At the party a picture was taken of a group of employees.  Cat was standing behind the female coworker.  Christine reported that he grabbed and fondled her left buttock.  Cat testified that she was upset after the photo was taken and said to him, “Really, Cat, really?”  Immediately after the photo was taken Christine was crying and upset.  She reported to two coworkers what had happened and this information was shared with her supervisor who spoke to Christine personally.

After the party there was an investigation and several other employees gave statements about what they judged to be Cat’s inappropriate conduct.  One male coworker noted that he saw Cat’s hand on Christine’s waist while the picture was being taken and thought that was inappropriate.  Another female coworker reported that some months earlier Cat had brushed up against her, had come up behind her at one point, and had licked her ear.

The troubling part of this case was in the documentation regarding the second specification.  Christine had relayed a variety of complaints about Cat to her supervisor before the party.  She reported that he would look her up and down and make kissy faces to her; she also told her supervisor that Cat had said that “she needed to get laid” and that she needed to “find a sugar daddy.”  When she reported these things to her supervisor, her supervisor said “it was just Cat being Cat.”  Christine’s supervisor did offer to speak with Cat about his behavior and also explained that Christine could file a formal complaint, basically putting the onus on Christine if she wanted the supervisor to do something.  Christine said that she did not push the matter because she was probationary and was afraid of losing her job.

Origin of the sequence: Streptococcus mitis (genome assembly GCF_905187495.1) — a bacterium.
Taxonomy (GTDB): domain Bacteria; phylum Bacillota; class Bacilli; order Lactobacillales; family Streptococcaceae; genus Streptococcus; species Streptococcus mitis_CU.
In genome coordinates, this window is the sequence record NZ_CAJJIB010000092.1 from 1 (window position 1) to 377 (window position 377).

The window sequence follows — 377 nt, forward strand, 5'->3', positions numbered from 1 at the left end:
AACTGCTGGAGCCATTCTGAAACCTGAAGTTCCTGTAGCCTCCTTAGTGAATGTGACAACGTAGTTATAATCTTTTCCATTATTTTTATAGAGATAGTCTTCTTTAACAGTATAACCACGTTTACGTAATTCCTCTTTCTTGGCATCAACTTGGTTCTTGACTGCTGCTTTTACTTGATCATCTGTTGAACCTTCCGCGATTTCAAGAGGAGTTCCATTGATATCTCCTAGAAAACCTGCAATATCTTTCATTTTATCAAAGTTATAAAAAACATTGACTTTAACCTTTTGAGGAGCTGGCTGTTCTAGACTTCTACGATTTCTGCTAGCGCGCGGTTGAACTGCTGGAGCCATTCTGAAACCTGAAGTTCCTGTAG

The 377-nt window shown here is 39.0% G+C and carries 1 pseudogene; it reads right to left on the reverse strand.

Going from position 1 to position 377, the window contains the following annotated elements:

The supervisor’s reaction here is much too common.  The supervisor had a duty to act to inform Cat that his behavior was inappropriate.  From the other specifications in the action, it appears that there was ample evidence that his behavior was out of line not just with Christine, so the supervisor could have had the discussion without mentioning what she said.  Just because an employee doesn’t want to be identified doesn’t relieve the supervisor of responsibility for taking action to correct the misconduct.  Once you know about it, it’s on management to deal with it.